Taking Care: a practice framework for reunification: evaluation report Evidence about what works in supporting children to safely return home from care

Boy kicking footballSignificant numbers of children who return home from care experience abuse and neglect. The NSPCC developed the Taking Care guidance to help local authority social workers decide whether or not it is safe to return a child home. The framework informs and supports work with children and their families throughout the reunification process and following a child's return home.

We commissioned the Centre for Child and Family Research at Loughborough University to undertake an independent evaluation of the Taking Care framework. The report includes findings from interviews with parents, children, social workers and managers. It also includes recommendations for strategic leads implementing the framework. This is part of our Impact and evidence series.

Authors: Georgia Hyde-Dryden, Lisa Holmes, Doug Lawson and Jenny Blackmore
Published: 2015

Overall, both parents and professionals were positive about the Taking Care practice framework.

From the perspective of parents

  • Parents said that assessments using the practice framework felt different to their previous experiences. They considered it a better process as it was more in depth. Parents considered themselves and their children to have an active rather than passive role.
  • Parents valued feeling listened to and felt that both their views, and their children’s views, were taken into account. They were particularly positive about being able to express their opinions, ask questions, and clarify the interpretation given to events or facts before they were included in their child’s social care file.
  • The majority of parents generally understood what changes they needed to make. Parental agreements, where used, were also viewed positively overall. The goals made sense, were challenging but on the whole felt achievable, and the information was easy to understand.
  • Once children returned home, parents valued the ongoing support. But some were keen to get back to normal family life without the presence of professionals.
  • Where the decision was made that a child could not return home, parents mostly described the decision as being handled sensitively and being given a thorough explanation for the decision. 

From the perspective of professionals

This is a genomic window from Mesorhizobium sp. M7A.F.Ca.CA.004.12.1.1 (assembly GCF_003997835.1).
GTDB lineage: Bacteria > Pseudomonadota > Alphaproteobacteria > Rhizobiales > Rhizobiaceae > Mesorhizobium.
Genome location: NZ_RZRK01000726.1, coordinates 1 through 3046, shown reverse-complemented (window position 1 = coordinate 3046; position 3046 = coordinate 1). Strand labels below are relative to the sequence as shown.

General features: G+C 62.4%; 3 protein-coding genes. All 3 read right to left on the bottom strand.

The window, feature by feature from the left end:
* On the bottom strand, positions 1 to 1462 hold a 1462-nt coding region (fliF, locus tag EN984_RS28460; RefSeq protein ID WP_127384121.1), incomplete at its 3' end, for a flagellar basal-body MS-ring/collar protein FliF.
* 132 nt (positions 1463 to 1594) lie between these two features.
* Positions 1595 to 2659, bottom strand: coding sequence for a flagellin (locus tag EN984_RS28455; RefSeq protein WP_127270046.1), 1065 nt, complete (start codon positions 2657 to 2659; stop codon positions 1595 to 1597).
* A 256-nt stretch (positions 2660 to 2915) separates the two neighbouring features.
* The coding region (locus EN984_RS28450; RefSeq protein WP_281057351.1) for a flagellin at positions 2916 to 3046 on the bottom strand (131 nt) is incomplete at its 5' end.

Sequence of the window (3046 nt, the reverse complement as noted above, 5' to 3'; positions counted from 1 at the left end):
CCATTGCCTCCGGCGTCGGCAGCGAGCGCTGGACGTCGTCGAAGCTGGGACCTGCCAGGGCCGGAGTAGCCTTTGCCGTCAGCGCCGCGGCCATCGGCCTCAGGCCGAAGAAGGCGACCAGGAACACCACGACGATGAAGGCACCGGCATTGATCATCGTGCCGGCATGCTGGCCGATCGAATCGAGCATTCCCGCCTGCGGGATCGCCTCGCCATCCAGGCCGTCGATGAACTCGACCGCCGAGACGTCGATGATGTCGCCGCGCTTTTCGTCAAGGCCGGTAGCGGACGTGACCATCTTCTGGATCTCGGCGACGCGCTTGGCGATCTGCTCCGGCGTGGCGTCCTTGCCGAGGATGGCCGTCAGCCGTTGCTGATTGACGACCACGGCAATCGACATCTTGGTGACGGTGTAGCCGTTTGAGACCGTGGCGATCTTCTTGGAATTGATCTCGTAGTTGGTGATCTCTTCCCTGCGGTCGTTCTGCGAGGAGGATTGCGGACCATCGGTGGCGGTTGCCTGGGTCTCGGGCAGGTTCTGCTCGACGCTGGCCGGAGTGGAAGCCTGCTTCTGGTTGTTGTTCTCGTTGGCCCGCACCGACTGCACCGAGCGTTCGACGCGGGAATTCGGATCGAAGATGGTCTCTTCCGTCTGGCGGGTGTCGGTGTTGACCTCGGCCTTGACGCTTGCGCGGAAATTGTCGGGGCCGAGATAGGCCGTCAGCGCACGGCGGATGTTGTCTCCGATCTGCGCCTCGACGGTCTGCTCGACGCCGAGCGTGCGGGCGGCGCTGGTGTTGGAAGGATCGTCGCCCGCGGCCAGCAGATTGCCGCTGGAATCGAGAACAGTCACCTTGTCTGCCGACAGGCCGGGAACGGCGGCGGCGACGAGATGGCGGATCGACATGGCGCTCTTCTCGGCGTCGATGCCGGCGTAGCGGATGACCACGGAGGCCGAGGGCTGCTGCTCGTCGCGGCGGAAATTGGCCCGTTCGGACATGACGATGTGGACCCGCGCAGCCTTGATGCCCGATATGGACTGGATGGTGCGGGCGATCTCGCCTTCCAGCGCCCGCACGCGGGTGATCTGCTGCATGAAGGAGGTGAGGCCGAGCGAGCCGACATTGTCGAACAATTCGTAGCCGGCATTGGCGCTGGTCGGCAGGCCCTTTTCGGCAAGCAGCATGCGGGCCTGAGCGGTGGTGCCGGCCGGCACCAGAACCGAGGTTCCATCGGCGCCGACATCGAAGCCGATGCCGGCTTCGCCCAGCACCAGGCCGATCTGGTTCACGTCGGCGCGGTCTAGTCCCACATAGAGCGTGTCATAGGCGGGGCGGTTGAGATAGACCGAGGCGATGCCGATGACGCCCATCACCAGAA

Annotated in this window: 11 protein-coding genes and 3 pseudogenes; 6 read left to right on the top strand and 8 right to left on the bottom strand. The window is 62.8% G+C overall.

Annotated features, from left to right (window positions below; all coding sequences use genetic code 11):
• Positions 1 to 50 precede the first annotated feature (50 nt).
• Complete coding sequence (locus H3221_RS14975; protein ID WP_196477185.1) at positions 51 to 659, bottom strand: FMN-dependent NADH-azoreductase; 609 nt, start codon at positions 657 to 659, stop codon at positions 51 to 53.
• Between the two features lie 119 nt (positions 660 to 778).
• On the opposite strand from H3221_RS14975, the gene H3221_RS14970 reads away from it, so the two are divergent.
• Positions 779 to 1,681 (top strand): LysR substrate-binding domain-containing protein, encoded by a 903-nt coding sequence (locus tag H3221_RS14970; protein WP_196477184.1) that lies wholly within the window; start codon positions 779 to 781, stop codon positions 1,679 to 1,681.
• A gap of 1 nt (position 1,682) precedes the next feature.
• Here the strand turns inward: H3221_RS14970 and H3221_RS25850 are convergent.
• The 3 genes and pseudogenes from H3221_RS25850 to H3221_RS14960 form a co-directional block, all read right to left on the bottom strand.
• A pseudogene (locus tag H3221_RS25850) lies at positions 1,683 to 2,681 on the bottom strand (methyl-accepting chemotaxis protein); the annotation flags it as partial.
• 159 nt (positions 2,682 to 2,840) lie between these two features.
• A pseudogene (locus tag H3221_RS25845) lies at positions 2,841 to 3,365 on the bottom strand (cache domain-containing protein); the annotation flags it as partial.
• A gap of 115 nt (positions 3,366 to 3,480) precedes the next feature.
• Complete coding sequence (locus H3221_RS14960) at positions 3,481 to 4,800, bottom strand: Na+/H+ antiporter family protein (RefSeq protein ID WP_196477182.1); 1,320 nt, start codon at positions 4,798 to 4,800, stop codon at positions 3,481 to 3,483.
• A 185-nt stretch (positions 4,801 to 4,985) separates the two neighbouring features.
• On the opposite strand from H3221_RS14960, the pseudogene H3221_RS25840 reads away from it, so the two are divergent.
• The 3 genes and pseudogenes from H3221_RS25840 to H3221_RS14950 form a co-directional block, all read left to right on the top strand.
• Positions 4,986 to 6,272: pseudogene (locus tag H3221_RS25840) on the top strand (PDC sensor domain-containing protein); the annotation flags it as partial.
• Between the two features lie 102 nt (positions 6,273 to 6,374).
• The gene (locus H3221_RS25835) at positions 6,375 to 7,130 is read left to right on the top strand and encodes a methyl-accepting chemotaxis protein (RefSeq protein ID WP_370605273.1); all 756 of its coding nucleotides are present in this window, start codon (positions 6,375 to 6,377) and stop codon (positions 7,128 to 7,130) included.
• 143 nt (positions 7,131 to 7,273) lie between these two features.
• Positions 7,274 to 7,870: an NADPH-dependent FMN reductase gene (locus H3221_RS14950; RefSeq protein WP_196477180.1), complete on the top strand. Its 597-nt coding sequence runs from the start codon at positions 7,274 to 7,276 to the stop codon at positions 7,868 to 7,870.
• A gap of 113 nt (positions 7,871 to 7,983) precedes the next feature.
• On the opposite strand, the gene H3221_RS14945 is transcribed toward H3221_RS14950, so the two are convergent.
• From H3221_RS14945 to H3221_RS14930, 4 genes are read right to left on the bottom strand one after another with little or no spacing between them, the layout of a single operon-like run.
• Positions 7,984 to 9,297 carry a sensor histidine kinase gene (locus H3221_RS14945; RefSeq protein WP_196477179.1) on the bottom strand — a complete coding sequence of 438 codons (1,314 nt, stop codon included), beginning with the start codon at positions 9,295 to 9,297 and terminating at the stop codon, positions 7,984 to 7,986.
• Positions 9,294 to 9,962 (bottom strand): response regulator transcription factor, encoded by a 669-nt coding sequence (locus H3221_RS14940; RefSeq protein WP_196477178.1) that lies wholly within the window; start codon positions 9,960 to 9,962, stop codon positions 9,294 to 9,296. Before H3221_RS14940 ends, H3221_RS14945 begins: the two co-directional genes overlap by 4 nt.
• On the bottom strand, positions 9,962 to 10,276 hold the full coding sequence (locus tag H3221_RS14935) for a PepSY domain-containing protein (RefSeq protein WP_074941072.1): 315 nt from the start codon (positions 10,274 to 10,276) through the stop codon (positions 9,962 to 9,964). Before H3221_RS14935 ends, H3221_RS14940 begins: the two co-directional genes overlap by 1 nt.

• Professionals said the practice framework provided a clear structure for assessing whether a child could return home safely and for supporting the family through the process of reunification. It was viewed as being robust and increased social workers’ confidence in their decision making.
  • Social workers found it helped to establish patterns, identify relevant information and encouraged them to take a ‘step back’ from the case.
  • Professionals also found it helped them to assess risk and identify appropriate support for families.
  • Social workers found it was not as time-consuming to use the framework as they’d expected.
  • Professionals reported that overall it worked well with children of different ages and different legal status and with different groups of parents.
  • Local authorities valued the practice framework as an approach and wanted to continue using it. 

The findings suggest that overall the Taking Care practice framework has had a positive impact on reunification practice. It has done this by strengthening the assessment process and helping parents, children and young people become more active participants within it.

Executive summary 5
Introduction 12
Background 13
Aim of the evaluation and overarching research questions 24
Evaluation methodology 24
The findings 31
Conclusions and recommendations 51
References 59
Appendices 62

Please cite as: Hyde-Dryden, G. et al (2015) Taking Care: practice framework for reunification: evaluation report. [Loughborough]. Loughborough University. Centre for Child and Family Research.

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